Looking beyond the magic quadrant to find the nitty-gritty

  • 7-Aug-2009

At first I was hesitant to write a critique of the latest Gartner Magic Quadrant for WCM. They're a worthy competitor, we could learn from them about the value of high-level summaries, and the MQ makes an easy target (Alan has already dissected the phenomenon). But when you look beyond the famous quadrant and review the actual rationales, some important issues emerge for enterprises evaluating vendors and technology.

One tendency is revealing. Many of Gartner's "strengths" and "cautions" have to do with a vendor's "marketing effectiveness," "messaging," and "awareness." Things that matter to investors and other vendors, but not so much to buyers. We are about to publish a short statement on sixteen principles behind CMS Watch's methodology. Principles ten through twelve seem relevant here:

10. We do not rate vendors' "market leadership," which is vague and typically not germane
11. We do not evaluate vendors' sales and marketing acumen, except inasmuch as different sales tactics may be meaningful for buyers to understand
12. A vendor's "story" doesn't matter; what they actually do matters

Let's contrast what Gartner says with a sampling of what our research says about Web CMS vendor CoreMedia.

Gartner

 
Strengths
  • CoreMedia has a solid reputation and proven ability to execute in its traditional "sweet spot" in the media and entertainment sectors.
  • Its regional presence is strong. Even in broader Western European markets, CoreMedia has a presence and a reputation for good engineering.
Cautions
  • CoreMedia has customers in different regions, but needs to develop its organization in North America more strongly and aggressively.
  • As with many engineering-focused developers, its marketing and promotion currently lag behind its technical proficiency. But recent changes in management appear to signal an intent to focus more on marketing and global expansion.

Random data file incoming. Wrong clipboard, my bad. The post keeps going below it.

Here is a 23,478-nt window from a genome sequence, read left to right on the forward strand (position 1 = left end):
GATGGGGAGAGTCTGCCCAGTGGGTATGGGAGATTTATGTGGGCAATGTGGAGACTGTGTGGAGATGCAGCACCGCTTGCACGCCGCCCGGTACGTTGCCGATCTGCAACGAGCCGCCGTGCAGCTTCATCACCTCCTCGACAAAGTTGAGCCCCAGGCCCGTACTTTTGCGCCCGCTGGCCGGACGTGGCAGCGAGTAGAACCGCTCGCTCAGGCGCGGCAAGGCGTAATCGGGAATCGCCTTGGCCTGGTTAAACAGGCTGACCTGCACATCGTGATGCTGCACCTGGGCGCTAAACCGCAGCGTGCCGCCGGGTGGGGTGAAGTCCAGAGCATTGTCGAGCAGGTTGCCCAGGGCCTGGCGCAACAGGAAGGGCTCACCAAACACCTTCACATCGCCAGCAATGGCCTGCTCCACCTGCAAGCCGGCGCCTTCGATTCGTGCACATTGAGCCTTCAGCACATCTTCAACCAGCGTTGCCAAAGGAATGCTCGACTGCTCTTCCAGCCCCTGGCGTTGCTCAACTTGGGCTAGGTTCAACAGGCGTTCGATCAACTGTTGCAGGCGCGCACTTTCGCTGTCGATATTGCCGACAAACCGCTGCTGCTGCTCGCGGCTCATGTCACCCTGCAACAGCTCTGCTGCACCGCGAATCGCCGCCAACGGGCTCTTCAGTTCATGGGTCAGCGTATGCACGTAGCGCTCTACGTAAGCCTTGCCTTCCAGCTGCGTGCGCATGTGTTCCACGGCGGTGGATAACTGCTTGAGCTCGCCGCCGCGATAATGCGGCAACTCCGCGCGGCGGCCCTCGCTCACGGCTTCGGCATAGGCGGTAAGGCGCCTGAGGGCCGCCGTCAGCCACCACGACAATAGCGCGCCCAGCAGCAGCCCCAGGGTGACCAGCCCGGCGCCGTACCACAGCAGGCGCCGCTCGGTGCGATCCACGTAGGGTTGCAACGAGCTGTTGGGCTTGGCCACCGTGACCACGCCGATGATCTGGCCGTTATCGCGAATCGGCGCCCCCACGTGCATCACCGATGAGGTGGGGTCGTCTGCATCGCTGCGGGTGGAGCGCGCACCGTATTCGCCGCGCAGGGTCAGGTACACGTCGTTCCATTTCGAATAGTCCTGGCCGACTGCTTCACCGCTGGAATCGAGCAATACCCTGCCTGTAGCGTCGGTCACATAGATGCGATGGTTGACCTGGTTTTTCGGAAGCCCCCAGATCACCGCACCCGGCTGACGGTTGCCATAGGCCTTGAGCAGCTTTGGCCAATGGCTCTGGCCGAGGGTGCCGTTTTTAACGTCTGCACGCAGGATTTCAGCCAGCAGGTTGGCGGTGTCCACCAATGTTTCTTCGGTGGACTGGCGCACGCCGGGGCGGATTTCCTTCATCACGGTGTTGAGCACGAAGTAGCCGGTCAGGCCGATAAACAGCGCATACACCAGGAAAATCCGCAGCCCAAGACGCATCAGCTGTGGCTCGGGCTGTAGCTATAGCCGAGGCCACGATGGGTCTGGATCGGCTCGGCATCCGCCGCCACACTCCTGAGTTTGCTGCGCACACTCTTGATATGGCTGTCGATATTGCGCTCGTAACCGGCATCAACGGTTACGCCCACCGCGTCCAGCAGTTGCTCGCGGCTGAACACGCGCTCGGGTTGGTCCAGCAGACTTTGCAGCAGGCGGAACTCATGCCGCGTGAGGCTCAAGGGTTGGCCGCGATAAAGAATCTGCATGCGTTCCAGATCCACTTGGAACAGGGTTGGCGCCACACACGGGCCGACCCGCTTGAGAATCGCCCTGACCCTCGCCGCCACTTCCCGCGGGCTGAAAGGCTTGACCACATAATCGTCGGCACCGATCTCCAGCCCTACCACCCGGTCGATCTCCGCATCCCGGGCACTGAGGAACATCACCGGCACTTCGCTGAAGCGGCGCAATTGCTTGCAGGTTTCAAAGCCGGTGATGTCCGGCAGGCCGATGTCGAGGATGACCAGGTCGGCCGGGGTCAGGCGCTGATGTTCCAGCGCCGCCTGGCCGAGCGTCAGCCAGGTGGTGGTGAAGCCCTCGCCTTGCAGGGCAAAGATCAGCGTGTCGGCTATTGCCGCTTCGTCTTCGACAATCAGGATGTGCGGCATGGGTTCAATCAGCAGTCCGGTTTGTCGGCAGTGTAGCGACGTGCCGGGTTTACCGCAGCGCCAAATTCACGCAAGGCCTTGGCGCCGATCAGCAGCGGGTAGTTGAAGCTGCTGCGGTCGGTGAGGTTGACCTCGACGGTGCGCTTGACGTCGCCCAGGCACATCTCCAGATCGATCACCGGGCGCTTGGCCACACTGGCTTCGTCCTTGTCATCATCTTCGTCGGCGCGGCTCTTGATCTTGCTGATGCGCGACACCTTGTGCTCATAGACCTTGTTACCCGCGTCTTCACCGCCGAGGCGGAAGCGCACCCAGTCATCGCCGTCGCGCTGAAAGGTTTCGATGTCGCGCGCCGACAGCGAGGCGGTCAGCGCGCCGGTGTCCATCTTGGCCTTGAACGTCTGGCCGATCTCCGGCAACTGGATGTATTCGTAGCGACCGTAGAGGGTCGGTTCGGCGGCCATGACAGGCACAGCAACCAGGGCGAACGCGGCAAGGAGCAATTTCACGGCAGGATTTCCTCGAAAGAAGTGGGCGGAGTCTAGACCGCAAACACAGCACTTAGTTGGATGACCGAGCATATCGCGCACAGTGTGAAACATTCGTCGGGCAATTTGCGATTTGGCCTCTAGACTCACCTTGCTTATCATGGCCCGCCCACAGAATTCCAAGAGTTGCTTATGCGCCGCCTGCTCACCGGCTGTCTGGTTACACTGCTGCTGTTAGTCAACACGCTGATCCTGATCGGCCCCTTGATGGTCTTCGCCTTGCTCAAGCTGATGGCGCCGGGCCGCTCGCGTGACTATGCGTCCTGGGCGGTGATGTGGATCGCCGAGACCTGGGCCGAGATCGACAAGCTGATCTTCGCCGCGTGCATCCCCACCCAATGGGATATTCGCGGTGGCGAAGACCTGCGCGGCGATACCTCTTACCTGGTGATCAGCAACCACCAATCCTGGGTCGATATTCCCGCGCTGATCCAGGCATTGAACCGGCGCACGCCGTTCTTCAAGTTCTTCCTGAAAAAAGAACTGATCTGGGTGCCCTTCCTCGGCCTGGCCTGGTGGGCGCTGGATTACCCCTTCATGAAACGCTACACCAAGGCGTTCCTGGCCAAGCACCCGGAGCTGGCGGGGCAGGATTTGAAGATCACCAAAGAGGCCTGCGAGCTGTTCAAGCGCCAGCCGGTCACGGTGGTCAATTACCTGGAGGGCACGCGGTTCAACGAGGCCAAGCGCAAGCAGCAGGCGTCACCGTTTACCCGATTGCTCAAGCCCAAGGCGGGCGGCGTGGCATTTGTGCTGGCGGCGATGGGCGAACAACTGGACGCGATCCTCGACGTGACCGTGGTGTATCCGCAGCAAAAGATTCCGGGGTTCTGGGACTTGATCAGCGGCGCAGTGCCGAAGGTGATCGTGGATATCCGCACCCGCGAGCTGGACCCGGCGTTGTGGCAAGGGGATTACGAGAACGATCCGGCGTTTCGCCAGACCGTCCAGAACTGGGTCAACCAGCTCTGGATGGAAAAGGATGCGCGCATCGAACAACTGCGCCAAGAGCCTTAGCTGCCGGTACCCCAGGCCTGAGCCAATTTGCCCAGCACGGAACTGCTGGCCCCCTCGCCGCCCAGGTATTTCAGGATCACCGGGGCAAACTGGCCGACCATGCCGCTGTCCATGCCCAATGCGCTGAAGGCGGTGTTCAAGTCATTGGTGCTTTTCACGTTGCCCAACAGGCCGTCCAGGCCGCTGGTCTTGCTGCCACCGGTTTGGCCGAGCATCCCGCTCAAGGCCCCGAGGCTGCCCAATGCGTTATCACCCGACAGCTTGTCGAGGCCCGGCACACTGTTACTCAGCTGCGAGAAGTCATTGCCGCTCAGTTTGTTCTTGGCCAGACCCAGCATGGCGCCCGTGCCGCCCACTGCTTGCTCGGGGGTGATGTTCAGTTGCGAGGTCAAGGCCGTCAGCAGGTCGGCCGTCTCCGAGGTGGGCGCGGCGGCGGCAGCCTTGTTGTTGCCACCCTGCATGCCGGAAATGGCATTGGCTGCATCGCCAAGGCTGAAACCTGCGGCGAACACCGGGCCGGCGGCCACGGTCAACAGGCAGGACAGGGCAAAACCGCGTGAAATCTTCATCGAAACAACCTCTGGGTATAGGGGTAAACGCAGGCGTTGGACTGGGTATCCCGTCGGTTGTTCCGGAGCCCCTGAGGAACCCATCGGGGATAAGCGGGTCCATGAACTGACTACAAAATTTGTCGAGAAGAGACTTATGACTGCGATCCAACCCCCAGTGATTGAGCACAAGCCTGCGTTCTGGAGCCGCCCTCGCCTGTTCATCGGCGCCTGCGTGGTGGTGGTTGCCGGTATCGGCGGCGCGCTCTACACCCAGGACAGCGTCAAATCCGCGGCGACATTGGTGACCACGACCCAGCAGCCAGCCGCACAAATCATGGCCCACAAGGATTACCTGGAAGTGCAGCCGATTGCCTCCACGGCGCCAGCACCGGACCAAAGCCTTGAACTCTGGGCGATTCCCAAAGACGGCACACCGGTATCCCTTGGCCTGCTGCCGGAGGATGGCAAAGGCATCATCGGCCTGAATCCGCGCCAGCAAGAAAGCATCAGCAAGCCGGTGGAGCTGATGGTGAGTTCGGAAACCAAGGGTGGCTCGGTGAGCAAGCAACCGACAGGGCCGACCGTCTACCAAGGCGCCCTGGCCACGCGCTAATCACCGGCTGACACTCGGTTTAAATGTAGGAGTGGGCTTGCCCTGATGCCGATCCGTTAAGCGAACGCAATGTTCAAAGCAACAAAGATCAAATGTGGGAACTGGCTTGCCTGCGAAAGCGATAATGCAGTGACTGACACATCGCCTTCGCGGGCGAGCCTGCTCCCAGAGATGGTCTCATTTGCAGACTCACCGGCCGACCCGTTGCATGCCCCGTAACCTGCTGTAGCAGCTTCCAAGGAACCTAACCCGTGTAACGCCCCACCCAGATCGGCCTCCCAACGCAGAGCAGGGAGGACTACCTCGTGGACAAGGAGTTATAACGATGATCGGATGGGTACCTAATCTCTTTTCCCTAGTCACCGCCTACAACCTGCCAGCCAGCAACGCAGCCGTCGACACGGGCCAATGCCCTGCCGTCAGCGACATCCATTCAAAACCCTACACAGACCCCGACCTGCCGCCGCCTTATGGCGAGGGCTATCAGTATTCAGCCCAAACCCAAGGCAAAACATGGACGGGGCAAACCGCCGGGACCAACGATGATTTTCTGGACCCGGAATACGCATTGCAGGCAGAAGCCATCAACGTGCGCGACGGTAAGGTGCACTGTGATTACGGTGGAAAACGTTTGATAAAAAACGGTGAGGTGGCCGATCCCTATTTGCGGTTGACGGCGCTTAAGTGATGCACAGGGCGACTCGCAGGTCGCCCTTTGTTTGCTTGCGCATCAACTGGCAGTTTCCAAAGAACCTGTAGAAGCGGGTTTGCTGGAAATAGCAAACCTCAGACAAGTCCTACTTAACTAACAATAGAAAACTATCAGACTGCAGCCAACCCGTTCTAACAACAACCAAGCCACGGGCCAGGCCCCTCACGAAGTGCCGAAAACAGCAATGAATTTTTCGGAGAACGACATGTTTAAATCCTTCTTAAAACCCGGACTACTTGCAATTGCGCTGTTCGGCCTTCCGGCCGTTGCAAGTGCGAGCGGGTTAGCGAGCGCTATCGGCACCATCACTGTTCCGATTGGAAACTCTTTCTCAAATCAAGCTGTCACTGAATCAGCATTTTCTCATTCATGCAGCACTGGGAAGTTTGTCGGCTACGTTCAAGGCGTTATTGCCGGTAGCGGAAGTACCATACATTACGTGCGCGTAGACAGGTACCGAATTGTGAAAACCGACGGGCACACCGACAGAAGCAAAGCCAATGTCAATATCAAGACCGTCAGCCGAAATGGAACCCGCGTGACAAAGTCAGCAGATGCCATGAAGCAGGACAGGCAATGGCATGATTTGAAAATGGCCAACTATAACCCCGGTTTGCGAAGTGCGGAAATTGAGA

CMS Watch

 
Strengths
(partial list)
  • Flexible, open Java architecture
  • Portal-friendly (integrates with many popular portal products)
  • Streamlined in-context editing user interface could appeal to casual authors as well as marketing experts
  • Strong globalization features
  • FAST InStream search engine included in base package
Weaknesses
(partial list)
  • Combination of CPU- and seat-based licensing makes the product comparatively more expensive on larger implementations
  • Internal communication relies on dated CORBA infrastructure
  • Some important integrations (e.g., MS Office, Lotus Notes) have not been productized and remain third-party customizations
  • Power user interface is a thick Java client; some non-traditional UI metaphors
  • Product not well suited for intranet scenarios
  • Comparatively light footprint outside of Germany

There is one other difference. Our research costs money, and this MQ is free.  Or rather, it's been pre-paid for you by Oracle. (Note the URL: mediaproducts.gartner.com/reprints/oracle/...) This tweet from an an Oracle employee -- "Oracle WIN!" -- suggests how useful the MQ is for them.

So, vendors can win (and lose) at this game. But what about you the customer? Before you start researching which tool to adopt, first figure out your requirements, starting with what sorts of website(s) you publish. Oracle might suit your Intranet, but perhaps not your public sites.

Gartner's observations are arguably more strategic. CMS Watch was founded on the notion that in vendor selection, the nitty-gritty matters. A lot. You see, whatever tool you ultimately select will bring tangible strengths and weaknesses -- probably more of both than you ever imagined-- that will impact your business. Software developers make trade-offs all the time. Which ones do you want to make?